My parents saw the potential for this kind of ridicule pretty much from the time I was born.  Although they worried about how others’ reactions to my nose might affect me, they completely accepted me as I was and loved me just like any other cloven-hooved animal would love a child.

Being on the cautious side, they got me checked over by a reindoctor to make sure it wasn’t a tumor.  Turns out, it’s simply an extremely rare congenital skin condition that can affect reindeer noses, known as Crubrum Nasum.  For better or worse, I happen to have been blessed with a particularly pronounced case of it.

To be completely honest, as a youngster I nearly got sick of my parents telling me about how my red nose made me “special,” and how “lucky” I was to be “unique.”  After a while I was like, “Okay, I get it!  I’m a special flower!  Alright already!”  But I knew they meant well.  Looking back, I’m not sure if they were trying to build me up to face the harsh cruelties of the world or if they were wise enough to know that what makes us different is often where our greatness lies.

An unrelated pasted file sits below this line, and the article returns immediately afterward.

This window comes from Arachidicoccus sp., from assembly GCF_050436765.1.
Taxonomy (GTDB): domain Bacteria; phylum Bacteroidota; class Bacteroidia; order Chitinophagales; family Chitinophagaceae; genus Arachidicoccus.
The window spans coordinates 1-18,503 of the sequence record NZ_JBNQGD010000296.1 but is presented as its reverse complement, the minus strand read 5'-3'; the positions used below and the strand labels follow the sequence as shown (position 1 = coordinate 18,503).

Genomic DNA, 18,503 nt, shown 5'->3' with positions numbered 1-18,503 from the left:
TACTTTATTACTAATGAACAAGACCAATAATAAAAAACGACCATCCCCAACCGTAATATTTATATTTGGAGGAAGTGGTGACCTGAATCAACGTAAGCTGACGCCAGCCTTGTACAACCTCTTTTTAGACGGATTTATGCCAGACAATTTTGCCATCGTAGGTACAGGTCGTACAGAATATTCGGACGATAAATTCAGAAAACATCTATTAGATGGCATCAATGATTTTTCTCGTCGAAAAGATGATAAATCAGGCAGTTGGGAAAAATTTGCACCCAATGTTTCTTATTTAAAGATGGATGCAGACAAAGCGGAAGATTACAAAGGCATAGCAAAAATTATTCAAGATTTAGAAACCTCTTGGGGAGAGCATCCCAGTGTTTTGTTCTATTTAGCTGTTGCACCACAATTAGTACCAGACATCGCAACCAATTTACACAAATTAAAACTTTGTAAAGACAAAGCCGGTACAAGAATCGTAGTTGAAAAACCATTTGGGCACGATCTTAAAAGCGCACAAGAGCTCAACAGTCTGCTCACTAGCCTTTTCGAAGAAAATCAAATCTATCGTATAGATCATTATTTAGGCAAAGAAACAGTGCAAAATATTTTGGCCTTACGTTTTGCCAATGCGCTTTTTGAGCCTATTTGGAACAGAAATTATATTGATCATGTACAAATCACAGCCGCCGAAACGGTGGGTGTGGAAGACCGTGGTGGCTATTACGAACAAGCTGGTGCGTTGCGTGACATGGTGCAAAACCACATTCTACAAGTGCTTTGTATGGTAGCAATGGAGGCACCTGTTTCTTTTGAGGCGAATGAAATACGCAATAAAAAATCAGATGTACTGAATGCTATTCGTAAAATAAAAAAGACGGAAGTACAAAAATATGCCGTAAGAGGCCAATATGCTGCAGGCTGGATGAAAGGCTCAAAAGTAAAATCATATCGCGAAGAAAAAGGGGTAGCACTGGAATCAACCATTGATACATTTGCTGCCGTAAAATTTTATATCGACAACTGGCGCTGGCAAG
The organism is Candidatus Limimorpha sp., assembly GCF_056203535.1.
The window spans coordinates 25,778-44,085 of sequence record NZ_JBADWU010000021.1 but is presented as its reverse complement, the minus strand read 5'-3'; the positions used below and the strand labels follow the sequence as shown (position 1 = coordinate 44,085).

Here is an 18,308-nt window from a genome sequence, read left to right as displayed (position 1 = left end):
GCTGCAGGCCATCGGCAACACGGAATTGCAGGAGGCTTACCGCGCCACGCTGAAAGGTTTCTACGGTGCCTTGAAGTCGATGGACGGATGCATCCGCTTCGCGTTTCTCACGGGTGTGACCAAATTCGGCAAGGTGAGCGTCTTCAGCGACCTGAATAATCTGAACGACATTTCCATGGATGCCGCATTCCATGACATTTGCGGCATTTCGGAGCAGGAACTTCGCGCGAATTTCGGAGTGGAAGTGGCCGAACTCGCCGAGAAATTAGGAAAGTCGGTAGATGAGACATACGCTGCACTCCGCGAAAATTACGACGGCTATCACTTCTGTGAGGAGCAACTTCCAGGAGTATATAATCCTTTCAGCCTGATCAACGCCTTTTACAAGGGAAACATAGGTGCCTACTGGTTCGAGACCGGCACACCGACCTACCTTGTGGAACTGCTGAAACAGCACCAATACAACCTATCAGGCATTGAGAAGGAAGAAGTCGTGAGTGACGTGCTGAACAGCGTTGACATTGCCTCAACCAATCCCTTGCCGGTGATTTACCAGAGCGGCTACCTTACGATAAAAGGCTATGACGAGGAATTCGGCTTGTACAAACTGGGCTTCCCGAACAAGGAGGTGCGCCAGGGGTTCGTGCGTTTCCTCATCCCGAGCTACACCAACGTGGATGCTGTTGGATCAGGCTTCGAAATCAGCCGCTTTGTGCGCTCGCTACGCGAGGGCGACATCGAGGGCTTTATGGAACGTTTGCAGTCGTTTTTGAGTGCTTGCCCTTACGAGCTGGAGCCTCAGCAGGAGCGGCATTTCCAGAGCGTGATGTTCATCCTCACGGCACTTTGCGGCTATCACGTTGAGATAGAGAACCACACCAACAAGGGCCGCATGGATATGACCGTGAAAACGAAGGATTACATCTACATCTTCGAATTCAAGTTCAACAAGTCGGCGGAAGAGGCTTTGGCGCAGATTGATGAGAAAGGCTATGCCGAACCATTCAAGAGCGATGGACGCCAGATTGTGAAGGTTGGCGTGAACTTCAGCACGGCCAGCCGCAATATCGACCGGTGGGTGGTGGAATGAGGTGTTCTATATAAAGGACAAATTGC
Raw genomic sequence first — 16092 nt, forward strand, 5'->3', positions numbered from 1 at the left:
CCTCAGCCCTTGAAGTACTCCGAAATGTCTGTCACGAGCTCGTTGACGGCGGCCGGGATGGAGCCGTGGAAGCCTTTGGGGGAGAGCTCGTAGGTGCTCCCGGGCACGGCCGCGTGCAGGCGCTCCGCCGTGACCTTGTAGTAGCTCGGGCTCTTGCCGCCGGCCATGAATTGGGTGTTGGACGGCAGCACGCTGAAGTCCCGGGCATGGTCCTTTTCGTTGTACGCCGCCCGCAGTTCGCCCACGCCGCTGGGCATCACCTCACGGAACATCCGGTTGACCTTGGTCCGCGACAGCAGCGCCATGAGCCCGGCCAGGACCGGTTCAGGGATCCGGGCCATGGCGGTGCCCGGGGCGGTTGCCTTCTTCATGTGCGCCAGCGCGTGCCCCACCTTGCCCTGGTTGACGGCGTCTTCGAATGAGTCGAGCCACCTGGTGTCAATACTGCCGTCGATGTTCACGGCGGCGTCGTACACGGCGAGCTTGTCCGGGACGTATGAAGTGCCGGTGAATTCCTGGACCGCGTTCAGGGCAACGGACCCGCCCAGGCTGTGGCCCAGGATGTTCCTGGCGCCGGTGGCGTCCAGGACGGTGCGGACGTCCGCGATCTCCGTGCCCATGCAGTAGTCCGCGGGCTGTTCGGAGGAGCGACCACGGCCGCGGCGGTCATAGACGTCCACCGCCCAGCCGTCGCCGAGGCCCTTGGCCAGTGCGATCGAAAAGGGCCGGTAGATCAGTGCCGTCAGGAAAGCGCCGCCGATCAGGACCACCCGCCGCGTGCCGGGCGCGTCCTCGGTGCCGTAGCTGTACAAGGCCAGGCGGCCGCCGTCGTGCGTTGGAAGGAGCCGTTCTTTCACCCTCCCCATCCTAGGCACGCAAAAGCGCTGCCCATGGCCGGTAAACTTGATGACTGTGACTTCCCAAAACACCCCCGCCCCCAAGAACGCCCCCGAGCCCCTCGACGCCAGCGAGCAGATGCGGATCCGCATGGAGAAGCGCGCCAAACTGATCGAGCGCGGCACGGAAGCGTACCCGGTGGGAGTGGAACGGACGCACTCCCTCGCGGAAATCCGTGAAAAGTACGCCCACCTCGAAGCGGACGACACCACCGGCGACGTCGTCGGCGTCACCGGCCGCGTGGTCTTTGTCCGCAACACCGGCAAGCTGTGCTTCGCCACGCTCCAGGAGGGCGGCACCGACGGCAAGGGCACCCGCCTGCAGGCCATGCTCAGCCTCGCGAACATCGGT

While it’s true that reindeer laughed, only a few called me names.  The worst were Dasher and Dancer.  Those guys were always the biggest in the class and best at all the reindeer games.  You know, “The Cool Kids.”  They were relentless.  On top of the name calling, they once spread a rumor that if you stared directly at my nose you would go blind… it actually made some of my more gullible classmates afraid to look at me.